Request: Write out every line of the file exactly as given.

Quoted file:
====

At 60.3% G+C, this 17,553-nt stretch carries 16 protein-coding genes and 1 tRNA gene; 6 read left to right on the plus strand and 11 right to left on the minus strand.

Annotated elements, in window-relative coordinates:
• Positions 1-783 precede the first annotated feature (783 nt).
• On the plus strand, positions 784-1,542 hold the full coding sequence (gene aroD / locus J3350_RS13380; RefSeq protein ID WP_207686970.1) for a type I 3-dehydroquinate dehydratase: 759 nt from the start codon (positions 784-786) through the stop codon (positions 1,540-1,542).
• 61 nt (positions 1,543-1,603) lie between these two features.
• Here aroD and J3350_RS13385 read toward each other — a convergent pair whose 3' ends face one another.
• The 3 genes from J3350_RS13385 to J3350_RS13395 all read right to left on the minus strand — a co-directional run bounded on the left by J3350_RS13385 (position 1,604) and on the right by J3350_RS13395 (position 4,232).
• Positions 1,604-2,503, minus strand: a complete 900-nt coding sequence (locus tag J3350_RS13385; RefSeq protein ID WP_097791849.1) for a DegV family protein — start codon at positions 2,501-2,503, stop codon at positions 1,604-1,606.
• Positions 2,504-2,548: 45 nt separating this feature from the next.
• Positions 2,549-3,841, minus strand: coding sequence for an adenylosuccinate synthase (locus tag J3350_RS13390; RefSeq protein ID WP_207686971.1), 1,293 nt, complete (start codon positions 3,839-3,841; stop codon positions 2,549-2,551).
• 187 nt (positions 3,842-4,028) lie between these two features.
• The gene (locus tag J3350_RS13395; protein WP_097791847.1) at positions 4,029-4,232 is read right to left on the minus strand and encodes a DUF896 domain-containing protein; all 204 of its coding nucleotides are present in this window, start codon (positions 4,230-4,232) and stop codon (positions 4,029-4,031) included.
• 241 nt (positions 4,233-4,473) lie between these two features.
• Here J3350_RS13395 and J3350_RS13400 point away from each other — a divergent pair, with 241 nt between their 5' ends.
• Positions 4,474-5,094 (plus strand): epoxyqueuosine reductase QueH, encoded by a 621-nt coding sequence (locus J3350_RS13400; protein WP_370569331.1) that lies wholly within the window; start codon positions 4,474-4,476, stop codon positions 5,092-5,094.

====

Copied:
At 60.3% G+C, this 17,553-nt stretch carries 16 protein-coding genes and 1 tRNA gene; 6 read left to right on the plus strand and 11 right to left on the minus strand.

Annotated elements, in window-relative coordinates:
• Positions 1-783 precede the first annotated feature (783 nt).
• On the plus strand, positions 784-1,542 hold the full coding sequence (gene aroD / locus J3350_RS13380; RefSeq protein ID WP_207686970.1) for a type I 3-dehydroquinate dehydratase: 759 nt from the start codon (positions 784-786) through the stop codon (positions 1,540-1,542).
• 61 nt (positions 1,543-1,603) lie between these two features.
• Here aroD and J3350_RS13385 read toward each other — a convergent pair whose 3' ends face one another.
• The 3 genes from J3350_RS13385 to J3350_RS13395 all read right to left on the minus strand — a co-directional run bounded on the left by J3350_RS13385 (position 1,604) and on the right by J3350_RS13395 (position 4,232).
• Positions 1,604-2,503, minus strand: a complete 900-nt coding sequence (locus tag J3350_RS13385; RefSeq protein ID WP_097791849.1) for a DegV family protein — start codon at positions 2,501-2,503, stop codon at positions 1,604-1,606.
• Positions 2,504-2,548: 45 nt separating this feature from the next.
• Positions 2,549-3,841, minus strand: coding sequence for an adenylosuccinate synthase (locus tag J3350_RS13390; RefSeq protein ID WP_207686971.1), 1,293 nt, complete (start codon positions 3,839-3,841; stop codon positions 2,549-2,551).
• 187 nt (positions 3,842-4,028) lie between these two features.
• The gene (locus tag J3350_RS13395; protein WP_097791847.1) at positions 4,029-4,232 is read right to left on the minus strand and encodes a DUF896 domain-containing protein; all 204 of its coding nucleotides are present in this window, start codon (positions 4,230-4,232) and stop codon (positions 4,029-4,031) included.
• 241 nt (positions 4,233-4,473) lie between these two features.
• Here J3350_RS13395 and J3350_RS13400 point away from each other — a divergent pair, with 241 nt between their 5' ends.
• Positions 4,474-5,094 (plus strand): epoxyqueuosine reductase QueH, encoded by a 621-nt coding sequence (locus J3350_RS13400; protein WP_370569331.1) that lies wholly within the window; start codon positions 4,474-4,476, stop codon positions 5,092-5,094.